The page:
‘We’re All Mad Here’

Shaking the Tree Theatre creates refuge in which to process the madness

At times, Shaking the Tree’s theatrical interpretation of Alice in Wonderland can feel intimately familiar; at other times, We’re All Mad Here is a force entirely of its own creation: wonderful moments of clarity interspersed with the occasional barrage of insanity. Each scene is left for the audience to interpret for themselves. Controlled chaos is a refreshing libation in a world ruled by madness.

Brought to life by actor Matthew Kerrigan and director Samantha Van Der Merwe, We’re All Mad Here manages to keep the audience grounded by using characters from the popular work of Lewis Carroll, while allowing the production to truly take flight by infusing the show with relatable truths which play throughout modern society.

These concepts range from finding meaning in life while facing the grueling reality of a typical 9–5 workday, to coming to terms with who we aresexually or otherwise. Contrasting these stark truths is a wonderful charge of artistic creativity that most everyone in the crowd will enjoy. One moment Kerrigan—who plays nearly every character—might be arguing with himself, playing two separate roles at once (think Robert Downey Jr. in Tropic Thunder). The next moment might see him dressed as a popular character using improv to interact directly with the audience.

The creative depth in each scene is augmented even further by the sheer number of acting methods employed throughout the performance. Clown, commedia, shadow puppetry, acrobatics, improv—somehow everything works. As if creating a straightforward play isn’t an accomplishment of its own, Shaking the Tree creates a mesmerizing array of puzzle pieces that never truly fit together. Yet inexplicably this unfitting element is what makes the production truly marvelous.

Sitting in Shaking the Tree’s retrofitted warehouse space (heated but bring a light jacket), surrounded by young teens and older baby boomers, watching the separate generations enjoy the the same performance…with run-of-the-mill Hollywood blockbusters appearing bi-weekly, we can all use more intergenerational spice in our lives. This show offers that and much more.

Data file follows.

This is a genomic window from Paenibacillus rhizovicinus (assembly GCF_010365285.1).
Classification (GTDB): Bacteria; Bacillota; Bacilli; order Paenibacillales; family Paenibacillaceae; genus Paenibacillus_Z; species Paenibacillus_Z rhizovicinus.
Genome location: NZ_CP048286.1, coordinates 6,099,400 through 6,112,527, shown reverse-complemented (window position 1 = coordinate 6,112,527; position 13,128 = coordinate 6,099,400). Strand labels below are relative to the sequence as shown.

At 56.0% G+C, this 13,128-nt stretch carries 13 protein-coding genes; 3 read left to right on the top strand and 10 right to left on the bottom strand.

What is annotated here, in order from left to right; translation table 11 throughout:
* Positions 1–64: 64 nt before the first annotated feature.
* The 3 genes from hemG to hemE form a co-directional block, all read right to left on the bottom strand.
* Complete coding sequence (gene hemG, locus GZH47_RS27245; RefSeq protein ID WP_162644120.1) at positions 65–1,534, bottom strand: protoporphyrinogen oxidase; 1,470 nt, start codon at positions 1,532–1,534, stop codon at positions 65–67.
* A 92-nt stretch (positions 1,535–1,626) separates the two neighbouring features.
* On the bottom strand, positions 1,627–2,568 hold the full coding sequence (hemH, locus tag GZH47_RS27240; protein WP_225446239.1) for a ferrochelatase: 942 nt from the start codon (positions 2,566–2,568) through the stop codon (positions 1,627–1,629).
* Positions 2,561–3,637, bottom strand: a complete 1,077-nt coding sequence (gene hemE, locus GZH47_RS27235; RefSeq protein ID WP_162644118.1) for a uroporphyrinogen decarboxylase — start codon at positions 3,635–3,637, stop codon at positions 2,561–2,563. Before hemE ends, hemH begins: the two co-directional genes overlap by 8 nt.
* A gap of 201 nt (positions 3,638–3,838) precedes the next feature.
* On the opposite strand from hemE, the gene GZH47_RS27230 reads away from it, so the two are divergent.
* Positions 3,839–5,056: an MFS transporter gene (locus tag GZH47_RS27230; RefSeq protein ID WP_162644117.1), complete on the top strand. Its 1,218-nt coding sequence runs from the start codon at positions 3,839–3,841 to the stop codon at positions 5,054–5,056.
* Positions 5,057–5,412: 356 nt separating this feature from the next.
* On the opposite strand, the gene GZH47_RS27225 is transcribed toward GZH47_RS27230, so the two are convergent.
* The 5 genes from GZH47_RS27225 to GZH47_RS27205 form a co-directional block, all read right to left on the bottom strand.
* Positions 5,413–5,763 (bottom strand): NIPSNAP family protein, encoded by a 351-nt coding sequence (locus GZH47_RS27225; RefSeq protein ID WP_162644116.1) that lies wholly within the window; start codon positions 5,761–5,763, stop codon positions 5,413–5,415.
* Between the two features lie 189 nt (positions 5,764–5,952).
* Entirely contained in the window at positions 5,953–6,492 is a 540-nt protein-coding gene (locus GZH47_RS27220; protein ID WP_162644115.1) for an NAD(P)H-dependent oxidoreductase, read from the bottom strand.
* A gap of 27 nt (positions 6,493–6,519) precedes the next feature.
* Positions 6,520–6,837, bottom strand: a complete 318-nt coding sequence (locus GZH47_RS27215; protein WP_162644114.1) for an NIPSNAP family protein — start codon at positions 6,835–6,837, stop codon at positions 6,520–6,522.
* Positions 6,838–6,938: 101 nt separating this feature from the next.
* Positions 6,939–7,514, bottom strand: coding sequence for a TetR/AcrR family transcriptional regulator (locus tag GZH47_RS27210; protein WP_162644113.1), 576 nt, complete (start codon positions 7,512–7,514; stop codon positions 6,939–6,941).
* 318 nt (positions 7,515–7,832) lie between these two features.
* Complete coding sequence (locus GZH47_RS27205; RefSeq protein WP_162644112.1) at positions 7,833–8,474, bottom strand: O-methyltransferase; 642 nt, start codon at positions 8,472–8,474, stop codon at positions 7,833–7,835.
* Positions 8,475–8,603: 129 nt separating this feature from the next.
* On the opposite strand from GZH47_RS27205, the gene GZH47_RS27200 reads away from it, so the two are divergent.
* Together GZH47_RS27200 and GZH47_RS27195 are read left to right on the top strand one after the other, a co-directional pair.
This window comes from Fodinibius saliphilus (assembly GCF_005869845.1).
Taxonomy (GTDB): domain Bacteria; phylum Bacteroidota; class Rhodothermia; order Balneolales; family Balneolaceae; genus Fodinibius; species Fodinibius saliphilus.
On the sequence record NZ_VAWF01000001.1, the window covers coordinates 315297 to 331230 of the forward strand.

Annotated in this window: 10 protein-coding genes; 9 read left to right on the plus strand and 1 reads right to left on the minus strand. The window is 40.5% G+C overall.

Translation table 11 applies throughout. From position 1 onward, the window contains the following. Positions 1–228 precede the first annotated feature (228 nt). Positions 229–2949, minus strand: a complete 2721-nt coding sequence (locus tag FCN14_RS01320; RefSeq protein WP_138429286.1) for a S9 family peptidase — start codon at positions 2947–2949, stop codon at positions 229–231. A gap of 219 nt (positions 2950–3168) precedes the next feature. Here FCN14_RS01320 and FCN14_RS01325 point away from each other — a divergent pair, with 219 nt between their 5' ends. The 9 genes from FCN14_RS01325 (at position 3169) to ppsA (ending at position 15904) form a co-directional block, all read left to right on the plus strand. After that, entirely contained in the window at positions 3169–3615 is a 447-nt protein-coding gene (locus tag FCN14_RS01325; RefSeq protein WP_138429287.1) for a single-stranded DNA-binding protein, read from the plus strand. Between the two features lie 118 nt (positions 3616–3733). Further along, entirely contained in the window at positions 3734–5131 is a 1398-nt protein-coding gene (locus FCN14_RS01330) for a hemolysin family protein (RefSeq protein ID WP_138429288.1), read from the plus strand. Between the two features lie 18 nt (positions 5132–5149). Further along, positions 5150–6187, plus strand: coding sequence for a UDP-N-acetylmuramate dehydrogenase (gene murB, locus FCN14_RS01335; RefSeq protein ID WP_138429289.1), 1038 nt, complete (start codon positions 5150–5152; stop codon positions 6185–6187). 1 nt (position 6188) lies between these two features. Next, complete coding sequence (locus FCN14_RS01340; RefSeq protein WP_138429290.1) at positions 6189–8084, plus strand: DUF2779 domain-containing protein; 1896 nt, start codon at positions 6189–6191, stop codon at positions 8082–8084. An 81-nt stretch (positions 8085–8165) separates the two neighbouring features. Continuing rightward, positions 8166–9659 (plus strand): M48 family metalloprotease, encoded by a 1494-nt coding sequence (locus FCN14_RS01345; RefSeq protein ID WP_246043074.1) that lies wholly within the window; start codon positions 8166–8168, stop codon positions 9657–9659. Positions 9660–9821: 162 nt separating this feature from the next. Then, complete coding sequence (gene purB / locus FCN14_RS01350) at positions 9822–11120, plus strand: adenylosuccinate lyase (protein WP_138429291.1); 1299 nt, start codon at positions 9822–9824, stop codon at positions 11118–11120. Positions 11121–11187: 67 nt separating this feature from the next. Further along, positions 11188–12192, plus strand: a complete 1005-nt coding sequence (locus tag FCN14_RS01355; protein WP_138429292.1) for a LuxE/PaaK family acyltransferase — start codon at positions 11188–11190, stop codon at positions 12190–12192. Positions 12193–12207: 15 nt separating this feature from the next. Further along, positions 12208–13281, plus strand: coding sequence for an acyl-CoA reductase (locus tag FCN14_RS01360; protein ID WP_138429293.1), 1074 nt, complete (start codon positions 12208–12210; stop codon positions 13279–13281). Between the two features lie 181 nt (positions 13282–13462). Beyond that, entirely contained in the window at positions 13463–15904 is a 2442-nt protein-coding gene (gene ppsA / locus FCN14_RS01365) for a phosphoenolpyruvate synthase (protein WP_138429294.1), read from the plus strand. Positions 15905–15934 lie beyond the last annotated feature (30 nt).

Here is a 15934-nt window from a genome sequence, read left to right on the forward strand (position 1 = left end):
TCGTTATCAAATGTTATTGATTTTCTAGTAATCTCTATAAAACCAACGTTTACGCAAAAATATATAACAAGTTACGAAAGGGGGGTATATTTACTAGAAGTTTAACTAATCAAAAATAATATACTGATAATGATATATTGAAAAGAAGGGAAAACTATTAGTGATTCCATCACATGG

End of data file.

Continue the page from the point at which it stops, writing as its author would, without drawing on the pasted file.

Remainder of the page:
Samantha Van Der Merwe, director behind We’re All Mad Here, took a moment to talk to the Vanguard about processing madness.

Vanguard: I understand that the idea for the show emerged from wanting to create a piece which deals with certain types of unrest, which seem so prevalent in today’s society—especially political unrest. What do you hope the audience will take away from the performance?

SVDM: I would just add that we wanted to respond immediately to what had just occurred in our country and examine how we had all reached this place in history, but after playing in the rehearsal room with a whole bunch of political material, we decided to examine a more personal place. Probably because social media has been flooded with politics since before the election, and the real world has become so bizarre. This play has become a certain kind of refuge in which to process the madness around us (and within).

VG: Watching the show, it was amazing to see all of these different scenes and sets come together to form a whole. How much time and work went into creating the show?

SVDM: It’s been a lot of hard work. Long days! When I realized what was needed for the show, I went straight to work. The snow days actually helped in a strange way because I had unlimited time to paint and cut out the shadow silhouettes. The best decision we made was to leave the “rabbit hole” for last. It was so much fun to put together.

VG: Biggest challenges relating to this show in particular?

SVDM: Trying not to connect the dots. Allowing it to make a sense of its own.

VG: I can see how that would be difficult. I’m certainly glad you took the effort to allow the story to blossom on its own accord. Do you have any future projects in the works that we should keep an eye out for? What’s next for Shaking the Tree?

SVDM: Hahaha. Well, thank you. I’m glad to hear you enjoyed it. We are presenting Miss Julie by August Strindberg, adapted by Craig Lucas, opening May 5, 2017.

You can still catch We’re All Mad Here in its final week at Shaking the Tree Theatre, 823 SE Grant Street. Shows this week are at 7:30 Thursday–Sunday, with a 2 p.m. matinee on Sunday. Tickets are $10-$25. Visit shaking-the-tree.com/on-stage for more information.